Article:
16 SEPTEMBER 2007 – Recent reports of 25% hikes in BC Ferries’ fares are not the total picture of increases to come, according to representatives for ferry users.
Figures from BC Ferries President and CEO David Hahn don’t include increases set for November. Nor do they reflect the latest cost of fuel, and projections for future fuel costs.
The Ferry Advisory Committee Chairs (FACC), who head 12 groups that provide public input into service for ferry-dependent communities, note that when all the factors are considered, ferry users face an average increase of at least 30%. They expect the hikes will be even higher, as a result of the inflation multiplier in the new fare formula.
With unprecedented increases in recent years, users of routes to ferry-dependent communities will be paying fare hikes of more than 80% from 2003 to 2011 fares.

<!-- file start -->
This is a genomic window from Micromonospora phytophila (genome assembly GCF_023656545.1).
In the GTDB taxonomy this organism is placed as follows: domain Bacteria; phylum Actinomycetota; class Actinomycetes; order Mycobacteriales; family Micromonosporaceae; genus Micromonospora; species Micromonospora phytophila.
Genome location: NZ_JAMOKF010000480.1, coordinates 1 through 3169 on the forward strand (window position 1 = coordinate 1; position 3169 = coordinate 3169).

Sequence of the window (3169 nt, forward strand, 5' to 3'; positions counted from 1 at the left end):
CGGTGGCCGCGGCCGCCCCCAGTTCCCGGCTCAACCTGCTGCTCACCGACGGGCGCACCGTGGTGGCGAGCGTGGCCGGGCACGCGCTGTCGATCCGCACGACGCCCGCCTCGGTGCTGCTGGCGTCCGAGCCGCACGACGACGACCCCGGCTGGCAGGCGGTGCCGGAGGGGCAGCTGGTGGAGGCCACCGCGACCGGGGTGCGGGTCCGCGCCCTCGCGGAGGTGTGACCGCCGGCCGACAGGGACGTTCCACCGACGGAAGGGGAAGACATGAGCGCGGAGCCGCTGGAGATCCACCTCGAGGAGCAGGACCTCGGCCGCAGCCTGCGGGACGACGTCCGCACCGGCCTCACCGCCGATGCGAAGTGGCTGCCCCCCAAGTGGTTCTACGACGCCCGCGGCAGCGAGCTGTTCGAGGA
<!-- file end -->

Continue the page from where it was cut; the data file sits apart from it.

The fare increases are a result of the provincial government’s decision to fix its contribution to these local routes at 2003 levels, unlike the federal contribution which is tied to the consumer price index. Some additional provincial funding will cover ship replacement and fuel cost backlogs on the northern routes.
“The Coastal Ferry Act limits BC Ferries’ ability to set fares,” notes Jo Mrozewski, chair of the FAC for Alert Bay and Sointula. “The government has chosen to put most of ferries’ capital and operational costs on travellers.”
John Sprungman, who chairs the FAC for Quadra and Cortes Islands says “we live in communities where ferries affect almost every aspect of our lives. As a result of these increases, the cost of living in our communities is escalating rapidly. It’s limiting tourism, business and employment opportunities in dozens of coastal communities.”
The FACC call on government to moderate its push toward user pay, and help hold ferry fare increases to the rate of inflation.
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